Marcin Zaborowski
26 November 2015

"We need a military Schengen Zone" — General Ben Hodges

During his speech in Warsaw at the Center for European Policy Analysis (CEPA), the commander of U.S. Army forces in Europe General Ben Hodges noted that the security environment has changed significantly over the past two years. In 2013, no one could imagine that Russia would be a strategic problem for the West rather than a partner implementing solutions to important international challenges.

General Ben Hodges emphasized that the United States would not allow other events in the world, including the conflict in Syria, to distract the United States and its allies from the crisis in Ukraine. He stressed, however, that ensuring security in Europe faces procedural hurdles, considerably weakening its quality and making it impossible for NATO armies, with U.S. troops, among others, to operate freely. The General commented that such bureaucratic barriers are absurd. Right now, it is easier to move refugees around Europe than military convoys: the latter needs special permits to pass the boundaries of individual member states, while the former does not. As General Hodges said: if the Alliance wants the spearhead force to be effective, it should change procedures to create a military Schengen zone.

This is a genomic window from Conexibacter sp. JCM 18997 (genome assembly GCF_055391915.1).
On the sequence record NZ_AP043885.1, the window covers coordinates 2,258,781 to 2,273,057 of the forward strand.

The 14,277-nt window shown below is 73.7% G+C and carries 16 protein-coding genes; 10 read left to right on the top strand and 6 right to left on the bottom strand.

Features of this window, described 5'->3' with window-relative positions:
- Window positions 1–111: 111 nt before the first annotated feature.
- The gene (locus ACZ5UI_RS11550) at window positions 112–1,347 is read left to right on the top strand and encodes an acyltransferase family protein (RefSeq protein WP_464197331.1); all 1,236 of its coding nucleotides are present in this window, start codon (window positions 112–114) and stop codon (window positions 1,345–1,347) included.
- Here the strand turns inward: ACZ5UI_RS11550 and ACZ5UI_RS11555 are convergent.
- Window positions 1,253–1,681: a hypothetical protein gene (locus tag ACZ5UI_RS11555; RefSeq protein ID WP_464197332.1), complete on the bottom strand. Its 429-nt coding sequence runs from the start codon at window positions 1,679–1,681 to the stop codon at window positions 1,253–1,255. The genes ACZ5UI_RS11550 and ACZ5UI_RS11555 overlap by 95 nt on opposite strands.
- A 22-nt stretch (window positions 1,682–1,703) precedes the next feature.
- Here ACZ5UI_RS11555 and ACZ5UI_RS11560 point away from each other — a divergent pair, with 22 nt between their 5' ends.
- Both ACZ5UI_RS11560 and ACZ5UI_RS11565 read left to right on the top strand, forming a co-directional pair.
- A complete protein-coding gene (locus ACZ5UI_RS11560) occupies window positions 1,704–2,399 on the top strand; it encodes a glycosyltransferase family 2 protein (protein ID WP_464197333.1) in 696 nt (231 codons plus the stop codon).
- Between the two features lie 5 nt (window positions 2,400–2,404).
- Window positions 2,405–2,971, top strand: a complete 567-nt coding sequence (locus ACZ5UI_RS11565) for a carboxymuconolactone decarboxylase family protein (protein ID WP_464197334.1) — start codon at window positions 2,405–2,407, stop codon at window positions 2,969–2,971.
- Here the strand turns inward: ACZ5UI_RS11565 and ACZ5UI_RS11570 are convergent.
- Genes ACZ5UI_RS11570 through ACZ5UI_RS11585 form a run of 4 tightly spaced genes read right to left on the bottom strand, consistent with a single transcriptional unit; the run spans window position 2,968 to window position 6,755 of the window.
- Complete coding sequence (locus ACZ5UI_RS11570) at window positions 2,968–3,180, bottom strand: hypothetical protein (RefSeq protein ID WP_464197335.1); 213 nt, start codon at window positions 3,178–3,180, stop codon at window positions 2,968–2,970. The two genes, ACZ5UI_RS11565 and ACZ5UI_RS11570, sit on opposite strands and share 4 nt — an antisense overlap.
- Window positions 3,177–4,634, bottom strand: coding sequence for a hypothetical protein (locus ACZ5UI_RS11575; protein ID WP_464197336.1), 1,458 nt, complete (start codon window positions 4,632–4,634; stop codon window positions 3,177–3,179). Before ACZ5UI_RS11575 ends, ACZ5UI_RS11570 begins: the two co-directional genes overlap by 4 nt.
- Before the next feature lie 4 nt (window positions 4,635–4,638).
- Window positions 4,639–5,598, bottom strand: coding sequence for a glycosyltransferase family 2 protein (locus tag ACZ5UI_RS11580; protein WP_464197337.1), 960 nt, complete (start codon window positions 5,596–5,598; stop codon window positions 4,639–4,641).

In the same tune, U.S. Ambassador to Poland Paul W. Jones, who also took part in the debate, referred to the next NATO summit in Warsaw, declaring that Washington will be focused on the implementation of the Wales summit decisions and on defining effective tools of deterrence.


Gen. Hodges expressed his strong belief that the EU will continue its sanctions imposed on Russia to prevent Moscow from assuming that the West’s attention dissipated. Maintaining the sanctions sends a strong signal confirming that both NATO and the EU countries notice and condemn the Kremlin’s actions in Ukraine and in Syria.


Gen. Hodges also stressed that if NATO member states in Europe would like to see more U.S. troops on the old continent, they should consider increasing their defense spending.


Gen. Ben Hodges also enlisted measures taken or planned by the U.S. to strengthen security in Europe. These include: continuing the training of Ukrainian soldiers with the support of other NATO countries and more advanced training, beginning in December this year. Such training raises the performance and self-reliance of the Ukrainian army. Americans have also delivered two Q-36 radars to Ukraine, which identify Russian air missiles and the location of their firing. This has helped to prevent casualties among Ukrainian soldiers.


He also announced the Anaconda exercises, which in summer 2016 will engage Poland and the Baltic countries with from 10,000–15,000 American soldiers. He said that such joint exercises are of great importance to building deterrence. Moreover, in Poland, there will be also exercises with the new Patriot missile system, which will be passed from Germany to present and test the system’s missile defense capabilities.

General Hodges was a guest of CEPA on November 26, 2015, in Warsaw. He took part in a discussion with U.S. Ambassador Paul W. Jones. The debate, titled "Poland and the U.S. together for a strong Europe" was led by Marcin Zaborowski, executive vice-president of CEPA.